Set the mortise gauge outside pin to exactly the depth measured above. The separation between the two pins is set to exactly the width of my quarter inch mortise chisel.
Set bottom pin of tenon gauge
Tenons are marked with the mortise gauge then penciled in lightly. Note here the face side line is scratched shorter that the rear side because of the offset shoulder.
Tenons outlined with pencil
Now to cut the tenon cheeks. As Roy shows, part from one side, part from the other, then clamp the rail vertical and saw down to the shoulder line.
Sawing tenon shoulders
Before the tenon shoulders are cut free, a groove to receive the panel is cut with a plow plane. The depth stop is set for 5/16″ a little deeper than the panel rabbit, we don’t want it to bottom out. he plane fence is carefully adjusted so the groove runs right down the center of the tenon.
Plowing the rail groove
Once the groove is done it’s checked for depth with vernier calipers. A dry fit of the raised panel confirms the groove.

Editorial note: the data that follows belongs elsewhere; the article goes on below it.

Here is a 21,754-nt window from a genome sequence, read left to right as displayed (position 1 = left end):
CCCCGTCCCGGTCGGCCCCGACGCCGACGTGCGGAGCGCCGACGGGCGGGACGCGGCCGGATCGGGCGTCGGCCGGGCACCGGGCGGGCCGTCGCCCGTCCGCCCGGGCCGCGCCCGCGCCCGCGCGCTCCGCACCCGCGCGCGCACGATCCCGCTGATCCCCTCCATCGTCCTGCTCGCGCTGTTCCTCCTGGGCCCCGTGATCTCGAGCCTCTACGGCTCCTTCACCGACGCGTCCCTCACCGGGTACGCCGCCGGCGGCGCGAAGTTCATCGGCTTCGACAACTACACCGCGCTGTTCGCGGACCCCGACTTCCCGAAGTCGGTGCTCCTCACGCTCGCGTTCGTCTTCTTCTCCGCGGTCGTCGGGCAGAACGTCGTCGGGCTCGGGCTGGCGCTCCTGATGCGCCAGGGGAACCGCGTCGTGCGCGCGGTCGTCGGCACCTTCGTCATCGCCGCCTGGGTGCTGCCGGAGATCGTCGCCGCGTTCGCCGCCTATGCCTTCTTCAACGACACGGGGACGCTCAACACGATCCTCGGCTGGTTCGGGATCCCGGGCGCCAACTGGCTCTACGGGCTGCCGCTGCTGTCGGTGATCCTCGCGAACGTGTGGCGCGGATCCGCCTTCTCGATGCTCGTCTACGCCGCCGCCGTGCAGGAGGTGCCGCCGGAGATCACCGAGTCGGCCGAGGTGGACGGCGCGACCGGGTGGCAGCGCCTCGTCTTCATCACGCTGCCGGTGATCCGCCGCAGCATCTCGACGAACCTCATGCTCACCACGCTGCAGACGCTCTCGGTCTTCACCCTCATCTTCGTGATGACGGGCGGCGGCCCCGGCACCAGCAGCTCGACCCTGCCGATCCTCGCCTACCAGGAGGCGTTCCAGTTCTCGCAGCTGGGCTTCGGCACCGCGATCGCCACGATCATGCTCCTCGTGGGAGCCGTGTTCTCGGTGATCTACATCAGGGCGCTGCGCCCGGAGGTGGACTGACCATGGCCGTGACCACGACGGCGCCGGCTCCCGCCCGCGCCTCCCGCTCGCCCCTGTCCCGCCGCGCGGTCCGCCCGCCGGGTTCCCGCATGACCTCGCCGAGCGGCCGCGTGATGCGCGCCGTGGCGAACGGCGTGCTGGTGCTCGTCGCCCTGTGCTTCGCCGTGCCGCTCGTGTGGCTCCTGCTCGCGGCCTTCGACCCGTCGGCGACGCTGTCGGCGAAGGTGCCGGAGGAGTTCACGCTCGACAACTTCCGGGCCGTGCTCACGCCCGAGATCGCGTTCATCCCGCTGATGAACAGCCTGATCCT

Panel dry fit in freshly cut groove
Next the tenon shoulders are cut off. A bench hook supports the rail while sawing.
Removing tenon shoulders
The frame groove defines the inside extent of the tenon but the outside is marked 3/8″ in from the edge. The cut will not go all the way to the offset tenon shoulder, it stops about 1/8 inch from the shoulder to create a haunch. The haunch fills excess space in the stile groove and it will be trimmed later to fit exactly.
Gauge outside tenon edge
I’m using a fine tooth dovetail saw to cut the outside of the tenon. It is important that the inside and outside edges be parallel but precise width is not critical. Saw in at the haunch then cut vertically on the line.
Sawing outside tenon edge